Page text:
For this year’s Rolex Monterey Historics, I brought one of my favorite new vintage race cars, Paul Newman’s 300zx 2+2 turbo. I’ve only driven this car once, to get the feel of it at a rich white guy track day at Laguna Seca earlier in the year. Before this event, though, the car hadn’t been raced since Paul Newman himself drove it in 1988.
This event is incredible. As many others have said, the Monterey Historics is like an automotive museum, except the cars get fired up, and then they get driven hard. From the Stutz Bearcat chitty-chitty bang-bangers to the outlandish ‘70s Can-Am cars to the blindingly fast almost modern GTP cars, there are experienced drivers behind the wheel and they are getting it on.
When I ran this car at Winter Speed Days, I had driven it with the original Paul Newman body. We had a nearly complete extra set of panels for the car, so I had the spare body repainted and re-badged. I have to give a tip of the hat to Les Cannaday of Classic Datsun, who made sure the body came out flawless, right down to the last decal. He even made some new fiberglass panels for the front fenders. It looked amazing with fresh paint and stickers.
As perfect as the new body had come out, I was, of course, obsessed with how dusty the inside of the car had gotten at the body shop. Paint and body guys never cover your car, so a ton of dust and overspray always finds its way inside—especially in a race car with no side windows. To be fair to me, keeping dust out of my race car has always been a point of contention. So, being a proactive kind of guy, I brought along a little cordless vacuum from home. I even went out and bought a Swiffer duster to go in our trackside kit. I was determined that the inside of this car would stay as clean as an operating room. Can you guess where this story is going?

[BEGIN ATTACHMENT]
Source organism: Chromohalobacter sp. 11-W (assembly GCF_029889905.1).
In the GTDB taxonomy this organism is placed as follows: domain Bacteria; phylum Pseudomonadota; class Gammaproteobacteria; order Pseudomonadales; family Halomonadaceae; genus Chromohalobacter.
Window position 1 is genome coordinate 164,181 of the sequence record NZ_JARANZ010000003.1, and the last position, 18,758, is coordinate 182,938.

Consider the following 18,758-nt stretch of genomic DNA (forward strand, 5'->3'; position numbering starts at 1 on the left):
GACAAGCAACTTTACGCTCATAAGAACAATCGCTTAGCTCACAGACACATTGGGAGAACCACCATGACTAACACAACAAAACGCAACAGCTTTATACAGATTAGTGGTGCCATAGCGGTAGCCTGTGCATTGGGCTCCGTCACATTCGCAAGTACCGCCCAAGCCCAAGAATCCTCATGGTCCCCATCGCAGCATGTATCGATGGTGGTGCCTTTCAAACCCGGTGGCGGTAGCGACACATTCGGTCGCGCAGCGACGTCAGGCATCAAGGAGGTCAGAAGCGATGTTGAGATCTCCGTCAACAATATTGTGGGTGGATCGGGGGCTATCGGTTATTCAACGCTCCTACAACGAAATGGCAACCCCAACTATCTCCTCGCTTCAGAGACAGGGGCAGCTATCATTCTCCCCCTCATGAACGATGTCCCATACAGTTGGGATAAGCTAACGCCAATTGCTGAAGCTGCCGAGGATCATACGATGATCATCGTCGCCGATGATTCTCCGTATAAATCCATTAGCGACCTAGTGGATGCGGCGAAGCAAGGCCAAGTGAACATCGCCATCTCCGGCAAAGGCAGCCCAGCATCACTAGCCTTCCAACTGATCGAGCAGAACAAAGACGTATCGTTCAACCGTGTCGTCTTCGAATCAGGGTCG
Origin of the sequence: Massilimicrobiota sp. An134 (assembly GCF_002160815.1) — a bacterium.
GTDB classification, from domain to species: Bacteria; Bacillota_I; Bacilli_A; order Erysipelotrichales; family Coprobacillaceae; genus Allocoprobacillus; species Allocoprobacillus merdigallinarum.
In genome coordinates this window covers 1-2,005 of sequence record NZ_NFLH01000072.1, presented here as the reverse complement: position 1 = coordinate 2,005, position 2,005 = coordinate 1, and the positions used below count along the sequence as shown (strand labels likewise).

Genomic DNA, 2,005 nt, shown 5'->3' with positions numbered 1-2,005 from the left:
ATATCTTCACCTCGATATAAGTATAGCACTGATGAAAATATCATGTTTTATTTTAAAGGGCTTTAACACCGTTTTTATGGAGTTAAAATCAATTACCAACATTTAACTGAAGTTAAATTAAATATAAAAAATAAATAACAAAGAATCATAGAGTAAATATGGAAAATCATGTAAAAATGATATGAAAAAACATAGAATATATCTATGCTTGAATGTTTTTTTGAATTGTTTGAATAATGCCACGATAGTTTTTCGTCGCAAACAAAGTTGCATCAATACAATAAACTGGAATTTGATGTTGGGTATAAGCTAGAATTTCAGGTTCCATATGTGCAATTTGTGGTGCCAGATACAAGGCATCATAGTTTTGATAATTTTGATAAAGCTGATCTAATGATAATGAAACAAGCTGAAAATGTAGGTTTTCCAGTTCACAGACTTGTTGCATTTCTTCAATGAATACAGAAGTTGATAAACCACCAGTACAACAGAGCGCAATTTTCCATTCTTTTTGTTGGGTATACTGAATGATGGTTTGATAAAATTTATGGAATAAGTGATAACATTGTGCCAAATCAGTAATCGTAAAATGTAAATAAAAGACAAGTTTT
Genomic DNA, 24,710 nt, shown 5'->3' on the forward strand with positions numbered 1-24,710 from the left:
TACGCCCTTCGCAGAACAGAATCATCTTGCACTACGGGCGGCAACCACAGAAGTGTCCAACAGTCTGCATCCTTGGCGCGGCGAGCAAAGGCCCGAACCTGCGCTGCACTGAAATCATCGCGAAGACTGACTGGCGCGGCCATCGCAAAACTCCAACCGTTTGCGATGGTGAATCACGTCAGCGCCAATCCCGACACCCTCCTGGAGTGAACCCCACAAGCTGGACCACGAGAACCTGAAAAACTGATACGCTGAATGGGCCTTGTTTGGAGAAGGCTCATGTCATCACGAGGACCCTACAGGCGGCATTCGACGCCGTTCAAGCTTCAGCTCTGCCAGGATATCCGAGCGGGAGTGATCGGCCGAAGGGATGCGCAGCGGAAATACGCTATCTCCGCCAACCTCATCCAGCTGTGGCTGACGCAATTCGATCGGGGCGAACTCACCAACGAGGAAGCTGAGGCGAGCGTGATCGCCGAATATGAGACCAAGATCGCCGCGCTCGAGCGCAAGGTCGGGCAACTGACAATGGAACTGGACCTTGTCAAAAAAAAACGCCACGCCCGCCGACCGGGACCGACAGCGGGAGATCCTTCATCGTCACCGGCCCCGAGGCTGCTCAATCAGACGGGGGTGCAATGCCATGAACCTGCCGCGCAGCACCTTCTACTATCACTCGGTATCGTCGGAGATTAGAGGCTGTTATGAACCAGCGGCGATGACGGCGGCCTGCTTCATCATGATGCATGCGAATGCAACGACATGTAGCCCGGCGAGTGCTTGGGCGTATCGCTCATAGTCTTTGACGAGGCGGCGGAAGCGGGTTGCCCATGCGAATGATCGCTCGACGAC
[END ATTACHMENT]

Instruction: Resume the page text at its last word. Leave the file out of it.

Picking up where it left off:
I actually did the practice run for once, because I wanted to try out my heel-toe technique. It proved impossible to do, since the brake pedal wasn’t lined up with the accelerator anymore. We had moved the brake and clutch pedals back so that I could fit in the car, but we weren’t able to move the accelerator. That was a letdown, but truth be told, it was one less thing to think about.
I felt confident and qualified in the top 15 of a huge class of something like 46 cars. There were monster cars in my class, like that DeKon Monza, a 935 Porsche, a couple of BWM M1 pro cars, and gigantic, wide-body Corvettes. I was never going to beat them, but at least I didn’t feel wildly underpowered against them anymore.
Watch the race video below for all of the action and my play-by-play analysis. Spoiler alert: I wind up in the dirt trying to avoid hitting a Porsche 914/6, ironically the least expensive car in the run group. The 914/6 drove his line and I’ll chalk up my spin out to driver’s error on my part. But somewhere around lap eight, when you’re down about 400 hp and you’re racing against nobody but yourself, maybe you should keep your eyes in the rear view mirror just a little more.
The worst part isn’t even that my car got into the dirt, but how much of the dirt got into my car. An army of dust busters couldn’t clean out the interior after that spin-out. We literally swept out a 5 gallon shop bucket of dirt.
It makes for good video footage at least. My loss might as well be your gain. Thanks to ReplayXD for their great bullet cams and we’ve added a super-cool, new feature with race data right in the video, courtesy of our friends at Traqmate.com.
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